See our Engineering Essentials page for a full list of cornerstone topics surrounding electrical engineering.

Take me there!

Comments 7 comments

  • Laser printing is a really cool example of using static electricity.

    Cathodic protection on pipelines is another cool use of electricity for environmental protection.

  • I've been working with electronics for roughly a half century, starting with doing things with batteries and flashlight bulbs as a kid, working for a bit over a year as a factory tech, working as a broadcast engineer at a TV station, finally getting my engineering degree in 1980, and then working as a software and electronics engineer. Seems to me that there's a good chance I might know something about the subject...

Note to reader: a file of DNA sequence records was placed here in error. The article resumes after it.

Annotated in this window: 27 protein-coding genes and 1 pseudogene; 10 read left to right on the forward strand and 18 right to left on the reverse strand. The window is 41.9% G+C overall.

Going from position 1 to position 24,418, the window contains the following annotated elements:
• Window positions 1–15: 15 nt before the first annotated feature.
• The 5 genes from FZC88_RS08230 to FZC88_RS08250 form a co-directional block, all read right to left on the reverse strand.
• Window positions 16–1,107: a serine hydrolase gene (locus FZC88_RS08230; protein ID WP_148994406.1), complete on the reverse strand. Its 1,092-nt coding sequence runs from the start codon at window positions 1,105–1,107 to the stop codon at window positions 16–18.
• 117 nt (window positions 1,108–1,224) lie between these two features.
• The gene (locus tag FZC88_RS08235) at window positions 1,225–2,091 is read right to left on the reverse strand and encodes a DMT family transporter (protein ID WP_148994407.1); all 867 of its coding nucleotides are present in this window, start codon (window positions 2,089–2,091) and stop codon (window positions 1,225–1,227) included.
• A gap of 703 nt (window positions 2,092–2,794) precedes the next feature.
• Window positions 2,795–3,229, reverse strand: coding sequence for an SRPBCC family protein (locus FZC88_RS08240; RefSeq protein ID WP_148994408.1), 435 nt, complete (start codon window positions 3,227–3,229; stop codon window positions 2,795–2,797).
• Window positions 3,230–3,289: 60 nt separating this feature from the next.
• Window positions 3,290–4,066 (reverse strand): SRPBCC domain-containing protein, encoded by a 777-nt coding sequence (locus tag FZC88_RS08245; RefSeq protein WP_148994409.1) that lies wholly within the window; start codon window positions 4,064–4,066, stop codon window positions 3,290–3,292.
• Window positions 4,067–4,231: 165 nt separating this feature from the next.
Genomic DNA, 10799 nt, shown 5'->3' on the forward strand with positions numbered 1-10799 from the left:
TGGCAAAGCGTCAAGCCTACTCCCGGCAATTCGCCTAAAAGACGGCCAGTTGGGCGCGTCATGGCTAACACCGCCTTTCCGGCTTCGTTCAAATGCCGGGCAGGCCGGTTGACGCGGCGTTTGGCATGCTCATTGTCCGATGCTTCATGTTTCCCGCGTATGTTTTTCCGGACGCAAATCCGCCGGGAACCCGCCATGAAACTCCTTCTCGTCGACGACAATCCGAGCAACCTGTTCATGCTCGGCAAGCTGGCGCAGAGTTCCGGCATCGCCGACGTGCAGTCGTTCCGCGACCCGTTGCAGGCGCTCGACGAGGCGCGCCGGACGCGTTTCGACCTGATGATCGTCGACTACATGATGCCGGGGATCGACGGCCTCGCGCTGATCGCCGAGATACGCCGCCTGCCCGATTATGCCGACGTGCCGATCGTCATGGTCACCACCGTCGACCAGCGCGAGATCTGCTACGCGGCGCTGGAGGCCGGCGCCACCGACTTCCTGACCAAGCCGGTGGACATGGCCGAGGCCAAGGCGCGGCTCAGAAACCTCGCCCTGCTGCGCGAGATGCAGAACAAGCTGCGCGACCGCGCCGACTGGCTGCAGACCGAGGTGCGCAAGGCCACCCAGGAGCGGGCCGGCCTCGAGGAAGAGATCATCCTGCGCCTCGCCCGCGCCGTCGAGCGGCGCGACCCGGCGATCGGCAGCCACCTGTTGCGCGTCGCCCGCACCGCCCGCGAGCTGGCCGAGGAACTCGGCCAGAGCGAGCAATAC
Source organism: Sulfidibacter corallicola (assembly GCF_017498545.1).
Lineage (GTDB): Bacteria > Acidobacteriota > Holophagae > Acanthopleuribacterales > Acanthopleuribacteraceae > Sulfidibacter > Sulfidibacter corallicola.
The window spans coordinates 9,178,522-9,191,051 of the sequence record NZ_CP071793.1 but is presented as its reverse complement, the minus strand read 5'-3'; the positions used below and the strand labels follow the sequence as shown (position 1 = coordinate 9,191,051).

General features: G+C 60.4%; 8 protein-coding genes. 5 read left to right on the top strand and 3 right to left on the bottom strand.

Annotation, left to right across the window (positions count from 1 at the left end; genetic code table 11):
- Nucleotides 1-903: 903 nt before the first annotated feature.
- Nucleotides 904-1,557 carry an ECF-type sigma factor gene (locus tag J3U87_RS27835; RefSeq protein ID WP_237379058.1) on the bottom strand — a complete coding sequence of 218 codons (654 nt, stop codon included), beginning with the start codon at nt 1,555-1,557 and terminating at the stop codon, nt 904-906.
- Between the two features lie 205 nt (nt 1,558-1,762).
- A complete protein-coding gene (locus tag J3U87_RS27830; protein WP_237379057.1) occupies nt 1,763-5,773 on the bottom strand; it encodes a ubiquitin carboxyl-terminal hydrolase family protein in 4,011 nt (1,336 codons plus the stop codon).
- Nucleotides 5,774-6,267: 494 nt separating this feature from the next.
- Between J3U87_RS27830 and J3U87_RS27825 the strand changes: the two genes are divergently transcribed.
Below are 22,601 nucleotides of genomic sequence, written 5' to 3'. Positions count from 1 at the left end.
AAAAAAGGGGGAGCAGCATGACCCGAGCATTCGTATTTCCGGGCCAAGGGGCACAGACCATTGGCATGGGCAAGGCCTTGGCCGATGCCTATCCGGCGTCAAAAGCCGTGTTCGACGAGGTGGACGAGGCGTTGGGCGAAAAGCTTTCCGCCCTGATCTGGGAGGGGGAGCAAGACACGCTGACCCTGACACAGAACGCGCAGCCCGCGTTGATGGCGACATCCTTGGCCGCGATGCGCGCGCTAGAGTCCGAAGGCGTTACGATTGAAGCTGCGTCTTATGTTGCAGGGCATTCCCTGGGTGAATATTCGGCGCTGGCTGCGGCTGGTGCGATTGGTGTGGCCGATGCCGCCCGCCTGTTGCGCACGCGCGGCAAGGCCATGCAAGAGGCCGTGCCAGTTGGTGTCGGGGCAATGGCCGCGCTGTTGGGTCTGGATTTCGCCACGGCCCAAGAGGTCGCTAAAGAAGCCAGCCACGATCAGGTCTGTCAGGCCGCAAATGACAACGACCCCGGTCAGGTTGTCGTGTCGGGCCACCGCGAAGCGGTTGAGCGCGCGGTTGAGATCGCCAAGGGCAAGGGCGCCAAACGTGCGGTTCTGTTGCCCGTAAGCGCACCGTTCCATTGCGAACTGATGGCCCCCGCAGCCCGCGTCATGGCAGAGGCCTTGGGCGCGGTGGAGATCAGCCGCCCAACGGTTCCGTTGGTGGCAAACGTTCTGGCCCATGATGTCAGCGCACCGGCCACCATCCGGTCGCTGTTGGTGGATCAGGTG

Anyway, I started with, and have frequently used, the similarities between electricity in a wire and water in a hose. Voltage corresponds to the pressure in the hose, and current corresponds to the flow of water (albeit with the caveat that electrons are "flowing backwards"). Although not entirely accurate, it is a VERY easy concept for the vast majority of people to visualize.

    Starting with strict definitions, and deriving concepts, MIGHT work for a FEW people, but does NOT give the good, intuitive feel that leads to making exciting new developments.

    From the title, and build up as being for educators, I certainly expected something a lot less technical than this apparent "putting the cart before the horse [and substituting ropes for traces]" provided. At least change the title to "What is the Definition of Voltage?"

    By the way, in roughly 50 years of near-every-day using voltage, I'm hard pressed to think of more than a time or two when I needed the "joules per coulomb" definition of voltage -- and then only to get a couple of points on an exam in school. I really think that starting with the water-in-a-hose simile would make it FAR more friendly to the beginner.